Brigadoon or Tobacco Road?

Twenty years after Sharp and Karpeles collected songs in Browns Cove, Albermarle County, the State of Virginia exercised the right of eminent domain to remove the mountain people from the land which became part of the Shenandoah National Park. In her book, Shenandoah, Sue Eisenfeld writes that a smear campaign by local officials, real estate speculators and George Freeman Pollock, the owner of the “Skyland” resort, turned public opinion against the Mountain People.

Sharp and Karpeles appear to have felt that the popular prejudice against the Mountaineers had to do with the fact that they had little use for money and money was all-important to the people in the cities. (Karpeles 1967:146).

It’s interesting to compare Sharp and Karpeles’ view of the Mountain People with that of their detractors:

The construction of Otherness: Brigadoon versus Tobacco Road

“They have an easy, unaffected bearing and the unselfconscious manners of the well-bred.” – Cecil Sharp (Karpeles 1967:149)

In 1928, Miriam Sizer,* a teacher hired by the Commonwealth of Virginia to study the mountain people, wrote:

Steeped in ignorance, wrapped in self-satisfaction and complacency, possessed of little or no ambition, little sense of citizenship, little comprehension of law, or respect for law, these people present a problem that demands and challenges the attention of thinking men and women….
https://www.nps.gov/shen/learn/historyculture/ miriamsizer.htm accessed March 26, 2016

“Although the people are so English, they have their American quality [in]…that they are freer than the English peasant. They own their own land and have done so for three or four generations, so that there is none of the servility which is unhappily one of the characteristics of the English peasant…They are just exactly what the English peasant was one hundred years ago.” (Karpeles 1967:145-146)

“The depths of ignorance and squalor found in isolated clusters of mud-plastered log cabins… hardly can be exaggerated… Hidden communities of backward, illiterate people living in medieval squalor… illustrate the effect of both degenerative cross- breeding and difficult environment… The basic fault lies in the character of the people themselves.”  – Washington Evening Star Science Reporter Thomas R. Henry. (Eisenfield 2014: 60).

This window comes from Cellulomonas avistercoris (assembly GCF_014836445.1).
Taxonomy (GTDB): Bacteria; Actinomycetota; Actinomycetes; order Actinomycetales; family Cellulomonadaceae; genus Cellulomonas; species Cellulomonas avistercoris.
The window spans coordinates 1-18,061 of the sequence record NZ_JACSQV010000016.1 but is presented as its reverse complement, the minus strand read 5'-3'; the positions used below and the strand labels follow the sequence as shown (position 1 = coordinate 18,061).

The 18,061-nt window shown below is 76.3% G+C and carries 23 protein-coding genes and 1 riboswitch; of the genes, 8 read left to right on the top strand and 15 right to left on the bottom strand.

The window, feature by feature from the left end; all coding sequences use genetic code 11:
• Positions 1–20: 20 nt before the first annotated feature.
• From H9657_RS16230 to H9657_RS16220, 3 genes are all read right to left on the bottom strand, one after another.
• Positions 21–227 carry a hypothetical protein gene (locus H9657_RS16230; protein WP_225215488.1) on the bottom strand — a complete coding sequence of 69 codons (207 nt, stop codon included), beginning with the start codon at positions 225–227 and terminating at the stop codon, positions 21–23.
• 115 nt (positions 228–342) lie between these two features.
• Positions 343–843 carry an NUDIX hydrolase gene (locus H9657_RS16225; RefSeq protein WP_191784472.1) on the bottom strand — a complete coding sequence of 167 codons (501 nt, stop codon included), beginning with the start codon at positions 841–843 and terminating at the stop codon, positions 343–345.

‘A case of arrested development?’ Cecil Sharp replied to a facile critic, ‘I should prefer to call it a case of arrested degeneration.’ (Karpeles 1967:146)

“…These people have a culture so different from our own that they appear degenerate and almost unintelligible to the outsider. Although the inhabitants are of our own race, theirs is a primitive culture.”
-Book Review in the American Journal of Sociology,
Robert E. L. Faris, “Hollow Folk. Mandel Sherman , Thomas R. Henry ,” American Journal of Sociology 39, no. 2 (Sep., 1933): 256. DOI: 10.1086/216383

“Very few could read or write, but they were good talkers and their talk showed that they had wisdom and knowledge.” – Maud Karpeles (Karpeles 1967:148)


Jolt_wagon_Floyd
Jolt wagon in Floyd County, Virginia Dale Belcher Photograph Collection, #05CW200501210914 Image courtesy Digital Library and Archives, University Libraries, Virginia Tech. https://imagebase.lib.vt.edu/imagebase/05DLA/05CW/screen/05CW200501210914.jpg

*A footnote in the 1988 Folklore and Folklife in Virginia notes that,

“It was through the efforts of Miriam M. Sizer, in considerable measure, that the people who lived in the area encompassed by the Shenandoah National Park were forced to move from their homes and land. With the approval of the Madison County School Board, Sizer worked as a teacher and boarded with several mountain families. She also compiled for the U.S. Park Service a tabulation census for 1930, listing families who lived in the area of five hollows that were to be included in the Shenandoah National Park. When her hosts found out about her double role, they petitioned the School Board to have Sizer removed, and apparently she was asked to leave the area. Mandel Sherman and Thomas R. Henry however based much of their book, Hollow Folk…on field work and interpretations provided by Miriam Sizer.” (The Virginia Folklore Society 1988:32)

 

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